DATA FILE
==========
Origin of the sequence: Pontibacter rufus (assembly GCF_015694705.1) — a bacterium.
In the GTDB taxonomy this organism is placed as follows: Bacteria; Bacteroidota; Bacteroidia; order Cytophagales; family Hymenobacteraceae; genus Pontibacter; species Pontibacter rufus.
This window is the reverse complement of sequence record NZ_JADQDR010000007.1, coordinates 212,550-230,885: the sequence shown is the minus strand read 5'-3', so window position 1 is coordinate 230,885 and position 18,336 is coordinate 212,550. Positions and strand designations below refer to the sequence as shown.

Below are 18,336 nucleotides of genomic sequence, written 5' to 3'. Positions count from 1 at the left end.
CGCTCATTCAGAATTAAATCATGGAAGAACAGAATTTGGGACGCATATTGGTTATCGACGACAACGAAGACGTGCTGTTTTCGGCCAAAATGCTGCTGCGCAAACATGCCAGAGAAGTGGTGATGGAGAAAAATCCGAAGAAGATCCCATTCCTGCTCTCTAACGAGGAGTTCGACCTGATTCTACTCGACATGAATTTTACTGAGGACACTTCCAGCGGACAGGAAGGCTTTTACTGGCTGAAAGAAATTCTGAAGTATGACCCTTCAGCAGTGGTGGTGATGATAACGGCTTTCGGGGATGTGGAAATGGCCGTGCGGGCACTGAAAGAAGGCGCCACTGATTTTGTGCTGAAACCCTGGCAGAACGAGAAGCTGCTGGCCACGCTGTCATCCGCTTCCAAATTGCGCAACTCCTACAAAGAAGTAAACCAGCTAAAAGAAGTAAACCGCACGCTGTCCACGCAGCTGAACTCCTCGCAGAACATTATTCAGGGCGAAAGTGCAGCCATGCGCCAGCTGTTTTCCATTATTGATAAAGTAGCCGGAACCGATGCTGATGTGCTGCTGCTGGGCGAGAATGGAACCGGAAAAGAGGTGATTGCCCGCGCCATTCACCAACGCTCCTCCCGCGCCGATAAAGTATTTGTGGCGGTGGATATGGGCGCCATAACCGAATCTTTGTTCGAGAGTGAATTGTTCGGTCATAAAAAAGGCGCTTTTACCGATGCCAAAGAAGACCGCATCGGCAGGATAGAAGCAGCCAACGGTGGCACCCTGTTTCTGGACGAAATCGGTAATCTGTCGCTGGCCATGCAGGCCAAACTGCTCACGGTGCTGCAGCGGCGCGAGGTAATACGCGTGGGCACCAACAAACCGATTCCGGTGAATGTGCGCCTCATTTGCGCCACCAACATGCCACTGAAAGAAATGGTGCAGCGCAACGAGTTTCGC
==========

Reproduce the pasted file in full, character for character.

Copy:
Origin of the sequence: Pontibacter rufus (assembly GCF_015694705.1) — a bacterium.
In the GTDB taxonomy this organism is placed as follows: Bacteria; Bacteroidota; Bacteroidia; order Cytophagales; family Hymenobacteraceae; genus Pontibacter; species Pontibacter rufus.
This window is the reverse complement of sequence record NZ_JADQDR010000007.1, coordinates 212,550-230,885: the sequence shown is the minus strand read 5'-3', so window position 1 is coordinate 230,885 and position 18,336 is coordinate 212,550. Positions and strand designations below refer to the sequence as shown.

Below are 18,336 nucleotides of genomic sequence, written 5' to 3'. Positions count from 1 at the left end.
CGCTCATTCAGAATTAAATCATGGAAGAACAGAATTTGGGACGCATATTGGTTATCGACGACAACGAAGACGTGCTGTTTTCGGCCAAAATGCTGCTGCGCAAACATGCCAGAGAAGTGGTGATGGAGAAAAATCCGAAGAAGATCCCATTCCTGCTCTCTAACGAGGAGTTCGACCTGATTCTACTCGACATGAATTTTACTGAGGACACTTCCAGCGGACAGGAAGGCTTTTACTGGCTGAAAGAAATTCTGAAGTATGACCCTTCAGCAGTGGTGGTGATGATAACGGCTTTCGGGGATGTGGAAATGGCCGTGCGGGCACTGAAAGAAGGCGCCACTGATTTTGTGCTGAAACCCTGGCAGAACGAGAAGCTGCTGGCCACGCTGTCATCCGCTTCCAAATTGCGCAACTCCTACAAAGAAGTAAACCAGCTAAAAGAAGTAAACCGCACGCTGTCCACGCAGCTGAACTCCTCGCAGAACATTATTCAGGGCGAAAGTGCAGCCATGCGCCAGCTGTTTTCCATTATTGATAAAGTAGCCGGAACCGATGCTGATGTGCTGCTGCTGGGCGAGAATGGAACCGGAAAAGAGGTGATTGCCCGCGCCATTCACCAACGCTCCTCCCGCGCCGATAAAGTATTTGTGGCGGTGGATATGGGCGCCATAACCGAATCTTTGTTCGAGAGTGAATTGTTCGGTCATAAAAAAGGCGCTTTTACCGATGCCAAAGAAGACCGCATCGGCAGGATAGAAGCAGCCAACGGTGGCACCCTGTTTCTGGACGAAATCGGTAATCTGTCGCTGGCCATGCAGGCCAAACTGCTCACGGTGCTGCAGCGGCGCGAGGTAATACGCGTGGGCACCAACAAACCGATTCCGGTGAATGTGCGCCTCATTTGCGCCACCAACATGCCACTGAAAGAAATGGTGCAGCGCAACGAGTTTCGC